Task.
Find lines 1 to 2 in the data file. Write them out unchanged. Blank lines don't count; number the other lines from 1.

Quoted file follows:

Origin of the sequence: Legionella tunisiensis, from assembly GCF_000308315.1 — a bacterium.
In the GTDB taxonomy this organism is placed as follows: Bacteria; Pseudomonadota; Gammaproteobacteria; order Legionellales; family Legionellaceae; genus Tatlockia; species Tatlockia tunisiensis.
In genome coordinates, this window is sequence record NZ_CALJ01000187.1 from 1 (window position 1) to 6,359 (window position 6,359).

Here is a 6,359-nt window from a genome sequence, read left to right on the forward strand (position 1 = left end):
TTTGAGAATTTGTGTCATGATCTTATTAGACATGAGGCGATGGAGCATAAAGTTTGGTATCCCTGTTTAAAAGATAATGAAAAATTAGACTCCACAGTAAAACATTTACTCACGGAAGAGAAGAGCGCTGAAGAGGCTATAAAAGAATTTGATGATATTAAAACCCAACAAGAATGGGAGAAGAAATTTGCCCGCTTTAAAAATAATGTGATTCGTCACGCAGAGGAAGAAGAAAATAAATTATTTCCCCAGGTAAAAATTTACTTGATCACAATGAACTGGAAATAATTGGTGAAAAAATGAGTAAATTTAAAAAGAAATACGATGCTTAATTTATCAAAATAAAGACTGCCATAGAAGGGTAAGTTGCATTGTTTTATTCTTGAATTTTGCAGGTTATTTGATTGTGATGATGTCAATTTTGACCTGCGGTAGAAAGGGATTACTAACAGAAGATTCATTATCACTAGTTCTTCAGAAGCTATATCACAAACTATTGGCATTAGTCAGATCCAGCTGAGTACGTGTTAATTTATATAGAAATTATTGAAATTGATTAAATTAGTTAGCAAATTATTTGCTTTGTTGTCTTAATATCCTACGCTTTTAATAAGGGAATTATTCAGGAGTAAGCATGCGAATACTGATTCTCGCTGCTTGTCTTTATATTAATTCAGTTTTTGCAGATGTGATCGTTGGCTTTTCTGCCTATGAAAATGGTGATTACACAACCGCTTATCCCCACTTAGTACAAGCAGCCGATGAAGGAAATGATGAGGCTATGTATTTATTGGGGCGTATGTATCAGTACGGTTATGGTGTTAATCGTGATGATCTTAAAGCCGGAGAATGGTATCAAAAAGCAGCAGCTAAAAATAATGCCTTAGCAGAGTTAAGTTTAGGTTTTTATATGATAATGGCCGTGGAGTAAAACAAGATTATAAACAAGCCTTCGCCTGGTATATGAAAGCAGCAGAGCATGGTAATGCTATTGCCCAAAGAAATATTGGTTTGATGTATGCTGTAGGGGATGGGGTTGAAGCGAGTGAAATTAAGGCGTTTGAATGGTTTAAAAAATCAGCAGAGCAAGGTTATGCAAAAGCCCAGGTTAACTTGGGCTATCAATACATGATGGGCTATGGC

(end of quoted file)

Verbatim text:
Origin of the sequence: Legionella tunisiensis, from assembly GCF_000308315.1 — a bacterium.
In the GTDB taxonomy this organism is placed as follows: Bacteria; Pseudomonadota; Gammaproteobacteria; order Legionellales; family Legionellaceae; genus Tatlockia; species Tatlockia tunisiensis.